Northern regions without water for over a week

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Ongwediva

Many parts of the northern regions have been without water since last week Wednesday and the situation is predicted to last until the end of this week, while NamWater sorts out “logistic issues” at its bulk water treatment plant.

The affected areas are Oshakati, Ongwediva, Ondangwa, Omakango, Helao Nafidi, Omuthiya, the surrounding areas and all the rural branch lines.

Areas such as Oshikango, Odibo and Omuthiya have been completely cut off, while the rest of the areas continued to receive rationed water during evening and morning hours.

The corporation indicated that there have been logistical problems at the water treatment plant, which created a low water flow from Ogongo to Oshakati.

Head of communications at NamWater, Johannes Shigwedha assured the affected communities that the water supply to all the affected areas is expected to normalise by Friday.

The water utility issued a press statement on Monday to inform all its clients in the affected areas of the situation, saying: “NamWater would hereby like to inform all its customers that the Oshakati Treatment Plant is unable to supply enough water to bulk and private customers, due to insufficient raw water from the canal into Oshakati raw water dam.”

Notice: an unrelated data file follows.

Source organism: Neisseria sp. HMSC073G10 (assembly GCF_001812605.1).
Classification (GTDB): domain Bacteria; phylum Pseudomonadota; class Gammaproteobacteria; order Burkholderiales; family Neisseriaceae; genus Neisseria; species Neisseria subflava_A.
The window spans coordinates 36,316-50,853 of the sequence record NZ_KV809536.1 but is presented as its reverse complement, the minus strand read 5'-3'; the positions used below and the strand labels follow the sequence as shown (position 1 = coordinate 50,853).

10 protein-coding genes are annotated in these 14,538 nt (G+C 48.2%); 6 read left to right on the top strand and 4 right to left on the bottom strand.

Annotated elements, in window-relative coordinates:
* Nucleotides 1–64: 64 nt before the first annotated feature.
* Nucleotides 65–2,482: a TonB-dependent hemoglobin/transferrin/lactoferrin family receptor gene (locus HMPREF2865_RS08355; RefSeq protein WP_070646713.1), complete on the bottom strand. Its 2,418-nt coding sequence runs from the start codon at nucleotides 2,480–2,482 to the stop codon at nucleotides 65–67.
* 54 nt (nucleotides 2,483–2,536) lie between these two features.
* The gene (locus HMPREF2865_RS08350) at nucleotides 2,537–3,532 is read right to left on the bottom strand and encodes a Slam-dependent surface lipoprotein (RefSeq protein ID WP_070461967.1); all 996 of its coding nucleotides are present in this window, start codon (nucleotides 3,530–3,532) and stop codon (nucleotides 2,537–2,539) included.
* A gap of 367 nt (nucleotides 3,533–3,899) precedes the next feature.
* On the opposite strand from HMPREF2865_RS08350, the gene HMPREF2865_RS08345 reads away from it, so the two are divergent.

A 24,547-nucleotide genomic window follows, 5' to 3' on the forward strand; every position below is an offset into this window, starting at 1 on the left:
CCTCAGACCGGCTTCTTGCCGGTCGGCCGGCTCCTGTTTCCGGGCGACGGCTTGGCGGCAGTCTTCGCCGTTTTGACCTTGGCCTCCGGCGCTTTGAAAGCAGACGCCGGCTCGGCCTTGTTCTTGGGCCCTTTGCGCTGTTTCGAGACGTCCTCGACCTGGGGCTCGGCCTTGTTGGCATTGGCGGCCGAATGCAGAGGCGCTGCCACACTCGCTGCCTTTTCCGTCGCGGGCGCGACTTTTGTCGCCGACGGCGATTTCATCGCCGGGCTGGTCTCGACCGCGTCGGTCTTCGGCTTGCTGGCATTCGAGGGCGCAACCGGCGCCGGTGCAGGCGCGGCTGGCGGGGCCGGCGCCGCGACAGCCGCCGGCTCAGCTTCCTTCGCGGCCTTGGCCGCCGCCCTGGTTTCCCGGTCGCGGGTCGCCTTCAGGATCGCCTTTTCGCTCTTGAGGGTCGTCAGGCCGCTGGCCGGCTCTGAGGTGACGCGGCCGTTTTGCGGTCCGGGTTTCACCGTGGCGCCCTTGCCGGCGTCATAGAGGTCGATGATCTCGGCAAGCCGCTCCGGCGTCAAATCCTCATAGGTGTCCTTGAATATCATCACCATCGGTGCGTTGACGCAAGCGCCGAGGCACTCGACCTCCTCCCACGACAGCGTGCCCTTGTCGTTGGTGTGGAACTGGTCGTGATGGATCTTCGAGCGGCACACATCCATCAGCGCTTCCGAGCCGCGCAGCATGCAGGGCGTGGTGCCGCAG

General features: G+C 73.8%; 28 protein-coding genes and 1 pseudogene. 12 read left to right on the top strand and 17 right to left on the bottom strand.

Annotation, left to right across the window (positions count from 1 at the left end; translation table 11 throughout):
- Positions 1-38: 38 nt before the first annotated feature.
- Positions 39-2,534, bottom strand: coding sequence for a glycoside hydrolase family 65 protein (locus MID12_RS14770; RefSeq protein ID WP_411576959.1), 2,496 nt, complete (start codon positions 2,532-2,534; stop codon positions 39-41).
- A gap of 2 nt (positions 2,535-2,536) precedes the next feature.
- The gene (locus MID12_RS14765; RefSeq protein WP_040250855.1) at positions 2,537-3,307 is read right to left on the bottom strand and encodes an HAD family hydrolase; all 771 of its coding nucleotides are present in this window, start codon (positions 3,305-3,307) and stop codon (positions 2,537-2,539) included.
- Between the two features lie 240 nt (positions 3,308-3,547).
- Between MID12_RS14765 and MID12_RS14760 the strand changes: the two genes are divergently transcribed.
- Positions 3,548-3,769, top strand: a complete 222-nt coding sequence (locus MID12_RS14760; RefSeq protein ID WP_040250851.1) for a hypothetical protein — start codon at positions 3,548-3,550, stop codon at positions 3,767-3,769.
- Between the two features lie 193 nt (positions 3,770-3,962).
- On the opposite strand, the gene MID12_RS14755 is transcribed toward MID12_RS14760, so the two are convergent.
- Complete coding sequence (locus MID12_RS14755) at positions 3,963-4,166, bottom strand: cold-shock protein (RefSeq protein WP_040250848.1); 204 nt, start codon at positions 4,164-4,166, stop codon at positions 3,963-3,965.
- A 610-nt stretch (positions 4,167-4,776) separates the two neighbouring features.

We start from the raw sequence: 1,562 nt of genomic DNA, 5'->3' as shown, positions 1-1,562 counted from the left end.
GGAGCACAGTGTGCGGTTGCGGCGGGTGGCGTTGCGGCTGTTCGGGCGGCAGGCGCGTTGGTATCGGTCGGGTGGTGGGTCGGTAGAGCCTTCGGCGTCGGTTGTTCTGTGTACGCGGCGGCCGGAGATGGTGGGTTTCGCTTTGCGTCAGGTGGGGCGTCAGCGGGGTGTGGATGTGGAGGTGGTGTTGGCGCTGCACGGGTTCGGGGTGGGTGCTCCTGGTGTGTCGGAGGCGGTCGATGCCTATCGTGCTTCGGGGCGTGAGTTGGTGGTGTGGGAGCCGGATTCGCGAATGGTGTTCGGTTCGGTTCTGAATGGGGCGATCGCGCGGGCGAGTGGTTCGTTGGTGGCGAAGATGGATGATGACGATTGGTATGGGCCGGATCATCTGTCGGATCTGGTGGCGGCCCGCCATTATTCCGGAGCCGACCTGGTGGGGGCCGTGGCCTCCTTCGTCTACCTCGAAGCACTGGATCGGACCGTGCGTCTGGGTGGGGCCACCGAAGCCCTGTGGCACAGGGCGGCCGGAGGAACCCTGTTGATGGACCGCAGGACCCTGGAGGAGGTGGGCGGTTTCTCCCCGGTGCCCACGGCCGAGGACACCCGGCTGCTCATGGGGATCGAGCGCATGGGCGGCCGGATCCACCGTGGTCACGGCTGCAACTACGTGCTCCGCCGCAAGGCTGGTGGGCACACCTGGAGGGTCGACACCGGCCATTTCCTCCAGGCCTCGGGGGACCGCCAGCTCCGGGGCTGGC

Since the problem was detected on Wednesday last week, the water dam in Oshakati experienced low levels of water and has not had sufficient water to pump to all the areas.

Shigwedha said the method currently used to pump the water takes several days for the water to reach the dams in Oshakati. He said NamWater is doing everything possible to improve the flow of water to the Oshakati Treatment Plant.

“Within the next three days Oshakati’s raw water dam level will normalise and normal water supply to all areas will resume,” Shigwedha promised.

While Namwater claims to be pumping small amounts of water to areas, such as Ondangwa, some residents at the town complained that they have not seen a drop of water since Saturday.

One of the affected residents suggested that the pressure is not high enough to pump water to their homes.
NamWater had recently threatened to close down the canal stretching from Ruacana to Oshakati, precipitating a storm of complaints from traditional and political leaders in the region.

At a recent meeting traditional leaders requested NamWater to find an alternate to the situation, rather than closing the canal on which the vast majority Omusati residents rely.

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